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Live Coding a Basic 6 Degree of Freedom Flight Controller

 ·   ·  ☕ 2 min read

A six degree of freedom (6DoF) system describes one where a player is able to freely move along the X, Y and Z axis as well as yaw, pitch and roll their rotation. Unlike what you might encounter when rotating a player in a standard FPS when they can’t do flips in the air and are generally only allowed to fully rotate around the Y (up) axis a 6DoF game creates a few unique challenges. This prevents you from relying on something like Quaternion.Euler because representing rotation in only 3 dimensions introduces the potential for gimble locking. Instead rotations need to be based on quaternion math - this enables you to rotate your objects freely without introducing unexpected behavior.

The basics of my 6DoF controller look like this:

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// Handle movement
this.transform.position += this.transform.forward * input.thrust.z * thrustSpeed * Time.deltaTime;
this.transform.position += this.transform.right * input.thrust.x * thrustSpeed * Time.deltaTime;
this.transform.position += this.transform.up * input.thrust.y * thrustSpeed * Time.deltaTime;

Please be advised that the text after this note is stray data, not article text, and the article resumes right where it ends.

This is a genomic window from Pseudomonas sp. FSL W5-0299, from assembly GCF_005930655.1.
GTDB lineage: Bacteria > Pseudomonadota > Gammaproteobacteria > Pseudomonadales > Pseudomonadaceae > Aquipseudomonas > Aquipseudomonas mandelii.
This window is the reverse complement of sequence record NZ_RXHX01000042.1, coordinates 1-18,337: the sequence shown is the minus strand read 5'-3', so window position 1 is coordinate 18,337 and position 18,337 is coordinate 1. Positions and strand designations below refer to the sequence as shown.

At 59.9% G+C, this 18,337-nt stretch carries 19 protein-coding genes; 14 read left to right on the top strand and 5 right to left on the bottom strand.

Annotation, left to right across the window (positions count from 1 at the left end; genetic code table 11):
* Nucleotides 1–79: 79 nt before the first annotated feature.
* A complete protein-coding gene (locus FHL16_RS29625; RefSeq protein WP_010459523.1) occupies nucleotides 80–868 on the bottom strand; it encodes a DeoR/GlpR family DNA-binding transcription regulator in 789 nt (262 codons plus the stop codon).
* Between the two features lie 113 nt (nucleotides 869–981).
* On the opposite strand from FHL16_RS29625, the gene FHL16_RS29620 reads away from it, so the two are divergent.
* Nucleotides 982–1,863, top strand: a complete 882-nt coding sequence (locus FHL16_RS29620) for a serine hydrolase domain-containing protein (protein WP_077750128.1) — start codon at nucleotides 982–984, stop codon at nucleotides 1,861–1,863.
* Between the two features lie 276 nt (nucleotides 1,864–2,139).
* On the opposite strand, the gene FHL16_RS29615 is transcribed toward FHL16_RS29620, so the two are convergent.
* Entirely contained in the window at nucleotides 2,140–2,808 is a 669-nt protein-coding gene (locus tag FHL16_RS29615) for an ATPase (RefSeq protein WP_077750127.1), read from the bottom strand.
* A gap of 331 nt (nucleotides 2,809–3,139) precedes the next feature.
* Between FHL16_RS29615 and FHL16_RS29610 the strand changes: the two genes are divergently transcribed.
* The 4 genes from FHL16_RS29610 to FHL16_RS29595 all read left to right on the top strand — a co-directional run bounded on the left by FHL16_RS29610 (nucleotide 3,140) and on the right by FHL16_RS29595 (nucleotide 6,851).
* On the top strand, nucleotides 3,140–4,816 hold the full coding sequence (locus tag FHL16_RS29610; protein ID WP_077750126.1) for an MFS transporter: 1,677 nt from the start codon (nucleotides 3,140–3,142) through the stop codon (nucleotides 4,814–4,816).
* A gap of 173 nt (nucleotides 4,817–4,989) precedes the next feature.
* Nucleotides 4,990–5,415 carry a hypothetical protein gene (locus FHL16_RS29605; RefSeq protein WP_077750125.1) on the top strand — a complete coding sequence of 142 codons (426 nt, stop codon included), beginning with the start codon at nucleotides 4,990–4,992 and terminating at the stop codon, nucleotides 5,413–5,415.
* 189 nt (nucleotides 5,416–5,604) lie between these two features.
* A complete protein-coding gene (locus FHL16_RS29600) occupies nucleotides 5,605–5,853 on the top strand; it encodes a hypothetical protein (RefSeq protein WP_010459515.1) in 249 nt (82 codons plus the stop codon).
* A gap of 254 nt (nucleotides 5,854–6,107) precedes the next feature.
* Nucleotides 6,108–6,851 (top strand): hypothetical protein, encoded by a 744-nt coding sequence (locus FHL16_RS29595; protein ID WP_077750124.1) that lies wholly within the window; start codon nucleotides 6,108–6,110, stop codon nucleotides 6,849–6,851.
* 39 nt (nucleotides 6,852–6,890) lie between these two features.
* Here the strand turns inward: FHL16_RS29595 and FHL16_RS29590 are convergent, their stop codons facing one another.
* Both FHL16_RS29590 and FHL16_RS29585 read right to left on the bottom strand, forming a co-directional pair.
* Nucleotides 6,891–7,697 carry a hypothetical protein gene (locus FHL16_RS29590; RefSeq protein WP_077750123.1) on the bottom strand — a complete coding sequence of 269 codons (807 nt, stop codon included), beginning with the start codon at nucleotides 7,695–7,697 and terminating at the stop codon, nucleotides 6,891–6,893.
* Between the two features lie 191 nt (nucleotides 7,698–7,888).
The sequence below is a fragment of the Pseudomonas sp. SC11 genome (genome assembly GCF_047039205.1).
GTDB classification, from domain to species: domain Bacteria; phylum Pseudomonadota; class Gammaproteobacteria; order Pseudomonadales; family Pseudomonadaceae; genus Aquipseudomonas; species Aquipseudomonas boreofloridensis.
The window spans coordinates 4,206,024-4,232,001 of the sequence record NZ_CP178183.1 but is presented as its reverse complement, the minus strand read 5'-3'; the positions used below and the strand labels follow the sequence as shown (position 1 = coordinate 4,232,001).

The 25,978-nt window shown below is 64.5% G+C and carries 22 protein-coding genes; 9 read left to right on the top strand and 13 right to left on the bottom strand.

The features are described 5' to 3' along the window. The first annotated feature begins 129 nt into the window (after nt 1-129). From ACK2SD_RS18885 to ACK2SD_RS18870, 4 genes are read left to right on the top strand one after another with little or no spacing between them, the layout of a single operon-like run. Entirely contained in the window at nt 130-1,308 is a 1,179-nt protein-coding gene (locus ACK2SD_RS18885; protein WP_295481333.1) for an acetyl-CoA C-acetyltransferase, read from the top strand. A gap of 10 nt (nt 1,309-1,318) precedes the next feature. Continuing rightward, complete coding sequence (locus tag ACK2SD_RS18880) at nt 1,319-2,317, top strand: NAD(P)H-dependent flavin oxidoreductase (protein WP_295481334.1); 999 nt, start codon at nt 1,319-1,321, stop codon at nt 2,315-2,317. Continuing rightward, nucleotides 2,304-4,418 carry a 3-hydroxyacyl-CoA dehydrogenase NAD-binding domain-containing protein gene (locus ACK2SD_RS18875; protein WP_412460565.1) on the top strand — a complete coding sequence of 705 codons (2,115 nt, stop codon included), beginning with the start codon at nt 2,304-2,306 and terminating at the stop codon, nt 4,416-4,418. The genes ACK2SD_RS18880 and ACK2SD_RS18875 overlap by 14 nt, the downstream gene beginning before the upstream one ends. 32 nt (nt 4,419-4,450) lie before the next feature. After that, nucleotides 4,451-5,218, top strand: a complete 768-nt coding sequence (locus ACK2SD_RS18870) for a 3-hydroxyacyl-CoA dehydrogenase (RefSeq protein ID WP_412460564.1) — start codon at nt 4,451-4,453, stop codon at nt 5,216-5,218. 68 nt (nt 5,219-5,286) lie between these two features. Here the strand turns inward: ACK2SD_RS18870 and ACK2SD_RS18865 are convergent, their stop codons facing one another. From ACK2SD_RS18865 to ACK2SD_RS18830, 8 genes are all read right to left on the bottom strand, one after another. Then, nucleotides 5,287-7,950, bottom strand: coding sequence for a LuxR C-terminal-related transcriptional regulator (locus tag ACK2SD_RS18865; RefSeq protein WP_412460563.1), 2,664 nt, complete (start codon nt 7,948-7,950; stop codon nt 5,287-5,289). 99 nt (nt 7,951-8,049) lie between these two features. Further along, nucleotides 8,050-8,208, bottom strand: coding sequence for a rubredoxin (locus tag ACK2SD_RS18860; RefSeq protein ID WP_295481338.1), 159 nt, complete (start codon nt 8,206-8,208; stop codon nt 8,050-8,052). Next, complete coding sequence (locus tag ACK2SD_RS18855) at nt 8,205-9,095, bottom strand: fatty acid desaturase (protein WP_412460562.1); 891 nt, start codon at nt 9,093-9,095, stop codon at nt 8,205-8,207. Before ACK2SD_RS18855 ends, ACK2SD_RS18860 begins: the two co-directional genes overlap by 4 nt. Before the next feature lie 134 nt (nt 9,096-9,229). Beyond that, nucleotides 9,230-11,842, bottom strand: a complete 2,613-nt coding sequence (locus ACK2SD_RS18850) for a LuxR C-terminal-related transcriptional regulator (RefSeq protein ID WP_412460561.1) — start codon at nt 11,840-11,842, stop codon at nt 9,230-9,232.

// Handle rotations
this.transform.rotation *=
    Quaternion.AngleAxis(rotationSpeed * Time.deltaTime * input.rotation.x, Vector3.right);
this.transform.rotation *=
    Quaternion.AngleAxis(rotationSpeed * Time.deltaTime * input.rotation.y, Vector3.up);
this.transform.rotation *=
    Quaternion.AngleAxis(rotationSpeed * Time.deltaTime * input.rotation.z, Vector3.forward);

The input object is defined with this interface:

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interface IPlayerInput {
   public Vector3 thrust { get; }
   // Rotation is stored by the axis it will rotate around.
   public Vector3 rotation { get; }
}

When multiplying two rotation quaternions together the right hand side of the operation is performed relative to the left hand side. This is why we use absolute angles here (Vector3.right, Vector3.forward instead of this.transform.right and this.transform.forward). More about this in Unity’s documentation or my video that covers using Unity Quaternion operators.

Gimble locking occurs when two or more of the axis of rotation align with one another causing the available rotations the object can take to be limited (multiple rotations cause the same overall effect on the object). You can learn more about this effect on Wikipedia: https://en.wikipedia.org/wiki/Gimbal_lock

I’ve been a big fan of 6DoF games since I was really young and draw a lot of inspiration from games like Descent, Overload and more. The style of games are really fun and I highly recommend giving one a try if you’ve never played one before.

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Sam Wronski
WRITTEN BY
Sam Wronski
Maker of things, currently helping build cloud things @ Google. World of Zero is a personal project disconnected from my professional work. Lets make something awesome together!